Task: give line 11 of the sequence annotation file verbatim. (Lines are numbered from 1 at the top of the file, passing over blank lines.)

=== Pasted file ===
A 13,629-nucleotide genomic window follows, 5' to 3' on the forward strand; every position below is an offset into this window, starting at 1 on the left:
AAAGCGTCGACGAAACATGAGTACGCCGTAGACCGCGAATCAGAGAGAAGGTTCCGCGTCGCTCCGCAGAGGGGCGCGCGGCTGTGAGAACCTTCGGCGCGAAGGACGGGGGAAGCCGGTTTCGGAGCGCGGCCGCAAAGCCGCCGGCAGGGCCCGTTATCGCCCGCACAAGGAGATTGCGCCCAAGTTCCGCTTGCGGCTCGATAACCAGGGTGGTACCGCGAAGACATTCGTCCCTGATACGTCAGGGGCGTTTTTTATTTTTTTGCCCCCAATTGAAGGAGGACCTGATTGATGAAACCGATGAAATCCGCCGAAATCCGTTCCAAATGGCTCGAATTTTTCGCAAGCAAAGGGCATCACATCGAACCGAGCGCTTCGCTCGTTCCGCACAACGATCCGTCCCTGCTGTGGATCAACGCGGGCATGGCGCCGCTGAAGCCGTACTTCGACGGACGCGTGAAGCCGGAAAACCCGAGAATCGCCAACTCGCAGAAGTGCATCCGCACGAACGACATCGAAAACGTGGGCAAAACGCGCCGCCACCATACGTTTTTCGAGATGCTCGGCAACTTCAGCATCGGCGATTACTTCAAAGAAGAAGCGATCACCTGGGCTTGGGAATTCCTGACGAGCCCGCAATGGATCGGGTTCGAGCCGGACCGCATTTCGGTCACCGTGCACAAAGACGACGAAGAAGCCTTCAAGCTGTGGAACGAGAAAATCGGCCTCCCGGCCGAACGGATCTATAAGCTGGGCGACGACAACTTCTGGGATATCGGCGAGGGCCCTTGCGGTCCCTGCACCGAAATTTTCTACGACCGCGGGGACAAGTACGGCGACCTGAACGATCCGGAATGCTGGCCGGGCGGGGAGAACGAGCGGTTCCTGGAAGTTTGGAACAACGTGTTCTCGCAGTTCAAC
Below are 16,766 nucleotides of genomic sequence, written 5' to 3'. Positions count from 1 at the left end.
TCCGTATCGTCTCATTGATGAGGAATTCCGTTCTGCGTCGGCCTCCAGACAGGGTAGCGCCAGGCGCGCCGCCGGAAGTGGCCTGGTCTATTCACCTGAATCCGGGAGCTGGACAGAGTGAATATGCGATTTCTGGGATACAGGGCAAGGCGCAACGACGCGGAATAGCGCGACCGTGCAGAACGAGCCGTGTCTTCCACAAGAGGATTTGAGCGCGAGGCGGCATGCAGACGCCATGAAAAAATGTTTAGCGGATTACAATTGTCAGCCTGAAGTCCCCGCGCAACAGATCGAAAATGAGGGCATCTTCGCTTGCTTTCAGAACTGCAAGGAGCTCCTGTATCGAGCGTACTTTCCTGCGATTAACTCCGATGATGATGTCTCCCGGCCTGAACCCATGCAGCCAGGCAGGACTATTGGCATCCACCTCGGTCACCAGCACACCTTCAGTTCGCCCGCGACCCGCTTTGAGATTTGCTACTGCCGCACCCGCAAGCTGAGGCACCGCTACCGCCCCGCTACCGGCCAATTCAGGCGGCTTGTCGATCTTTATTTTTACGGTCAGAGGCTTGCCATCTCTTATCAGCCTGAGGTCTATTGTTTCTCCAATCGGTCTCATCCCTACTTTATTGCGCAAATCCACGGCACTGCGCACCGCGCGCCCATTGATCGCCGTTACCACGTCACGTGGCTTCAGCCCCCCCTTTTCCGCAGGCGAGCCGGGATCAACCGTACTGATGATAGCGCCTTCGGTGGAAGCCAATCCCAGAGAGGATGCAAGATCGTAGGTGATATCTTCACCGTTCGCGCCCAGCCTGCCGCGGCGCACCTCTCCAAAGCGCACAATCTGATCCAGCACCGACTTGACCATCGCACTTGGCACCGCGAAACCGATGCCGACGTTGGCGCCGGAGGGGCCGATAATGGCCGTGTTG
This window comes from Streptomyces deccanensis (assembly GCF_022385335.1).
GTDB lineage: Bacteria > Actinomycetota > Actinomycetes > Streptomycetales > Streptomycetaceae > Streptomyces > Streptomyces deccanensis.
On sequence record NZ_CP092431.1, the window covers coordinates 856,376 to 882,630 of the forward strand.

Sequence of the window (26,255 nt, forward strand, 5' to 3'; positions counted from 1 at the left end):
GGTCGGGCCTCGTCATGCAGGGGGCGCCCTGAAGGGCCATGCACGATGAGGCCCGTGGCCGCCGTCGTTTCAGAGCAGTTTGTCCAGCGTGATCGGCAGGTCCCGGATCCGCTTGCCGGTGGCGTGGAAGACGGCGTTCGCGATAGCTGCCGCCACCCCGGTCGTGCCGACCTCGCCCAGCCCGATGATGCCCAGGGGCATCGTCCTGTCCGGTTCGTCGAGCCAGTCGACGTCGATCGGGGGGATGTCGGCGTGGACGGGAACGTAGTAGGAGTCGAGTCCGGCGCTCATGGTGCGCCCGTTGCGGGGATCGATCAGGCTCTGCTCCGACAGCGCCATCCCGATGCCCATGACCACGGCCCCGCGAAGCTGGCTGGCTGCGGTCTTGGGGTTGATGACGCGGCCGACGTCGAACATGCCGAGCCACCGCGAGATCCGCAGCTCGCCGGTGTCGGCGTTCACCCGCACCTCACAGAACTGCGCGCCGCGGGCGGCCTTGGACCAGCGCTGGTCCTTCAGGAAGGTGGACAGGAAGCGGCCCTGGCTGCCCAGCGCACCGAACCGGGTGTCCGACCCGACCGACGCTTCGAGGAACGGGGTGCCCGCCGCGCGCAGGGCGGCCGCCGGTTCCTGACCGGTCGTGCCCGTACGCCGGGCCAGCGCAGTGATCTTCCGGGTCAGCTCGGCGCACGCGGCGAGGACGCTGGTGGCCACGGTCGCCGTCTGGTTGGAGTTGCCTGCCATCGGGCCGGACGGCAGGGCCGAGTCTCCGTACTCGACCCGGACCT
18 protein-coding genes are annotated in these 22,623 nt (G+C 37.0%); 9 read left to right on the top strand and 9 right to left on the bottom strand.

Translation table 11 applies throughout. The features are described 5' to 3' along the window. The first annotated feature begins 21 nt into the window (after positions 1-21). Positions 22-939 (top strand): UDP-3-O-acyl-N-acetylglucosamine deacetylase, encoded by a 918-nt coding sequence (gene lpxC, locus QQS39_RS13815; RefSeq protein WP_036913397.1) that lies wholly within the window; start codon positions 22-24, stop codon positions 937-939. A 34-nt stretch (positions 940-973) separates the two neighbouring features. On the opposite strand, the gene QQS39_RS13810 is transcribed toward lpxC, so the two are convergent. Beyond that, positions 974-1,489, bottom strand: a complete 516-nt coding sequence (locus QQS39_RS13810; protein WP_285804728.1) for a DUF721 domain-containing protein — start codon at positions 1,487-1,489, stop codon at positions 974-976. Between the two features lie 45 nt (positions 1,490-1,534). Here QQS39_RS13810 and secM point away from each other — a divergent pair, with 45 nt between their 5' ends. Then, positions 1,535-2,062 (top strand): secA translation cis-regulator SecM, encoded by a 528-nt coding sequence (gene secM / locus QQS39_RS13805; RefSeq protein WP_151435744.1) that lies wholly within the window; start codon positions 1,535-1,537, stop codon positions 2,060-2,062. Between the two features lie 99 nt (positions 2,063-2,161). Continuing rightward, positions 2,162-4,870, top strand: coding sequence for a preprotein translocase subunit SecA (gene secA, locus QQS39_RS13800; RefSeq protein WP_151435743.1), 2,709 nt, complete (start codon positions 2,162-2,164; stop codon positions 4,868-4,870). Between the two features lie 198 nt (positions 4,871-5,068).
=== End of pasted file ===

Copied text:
Translation table 11 applies throughout. The features are described 5' to 3' along the window. The first annotated feature begins 21 nt into the window (after positions 1-21). Positions 22-939 (top strand): UDP-3-O-acyl-N-acetylglucosamine deacetylase, encoded by a 918-nt coding sequence (gene lpxC, locus QQS39_RS13815; RefSeq protein WP_036913397.1) that lies wholly within the window; start codon positions 22-24, stop codon positions 937-939. A 34-nt stretch (positions 940-973) separates the two neighbouring features. On the opposite strand, the gene QQS39_RS13810 is transcribed toward lpxC, so the two are convergent. Beyond that, positions 974-1,489, bottom strand: a complete 516-nt coding sequence (locus QQS39_RS13810; protein WP_285804728.1) for a DUF721 domain-containing protein — start codon at positions 1,487-1,489, stop codon at positions 974-976. Between the two features lie 45 nt (positions 1,490-1,534). Here QQS39_RS13810 and secM point away from each other — a divergent pair, with 45 nt between their 5' ends. Then, positions 1,535-2,062 (top strand): secA translation cis-regulator SecM, encoded by a 528-nt coding sequence (gene secM / locus QQS39_RS13805; RefSeq protein WP_151435744.1) that lies wholly within the window; start codon positions 1,535-1,537, stop codon positions 2,060-2,062. Between the two features lie 99 nt (positions 2,063-2,161). Continuing rightward, positions 2,162-4,870, top strand: coding sequence for a preprotein translocase subunit SecA (gene secA, locus QQS39_RS13800; RefSeq protein WP_151435743.1), 2,709 nt, complete (start codon positions 2,162-2,164; stop codon positions 4,868-4,870). Between the two features lie 198 nt (positions 4,871-5,068).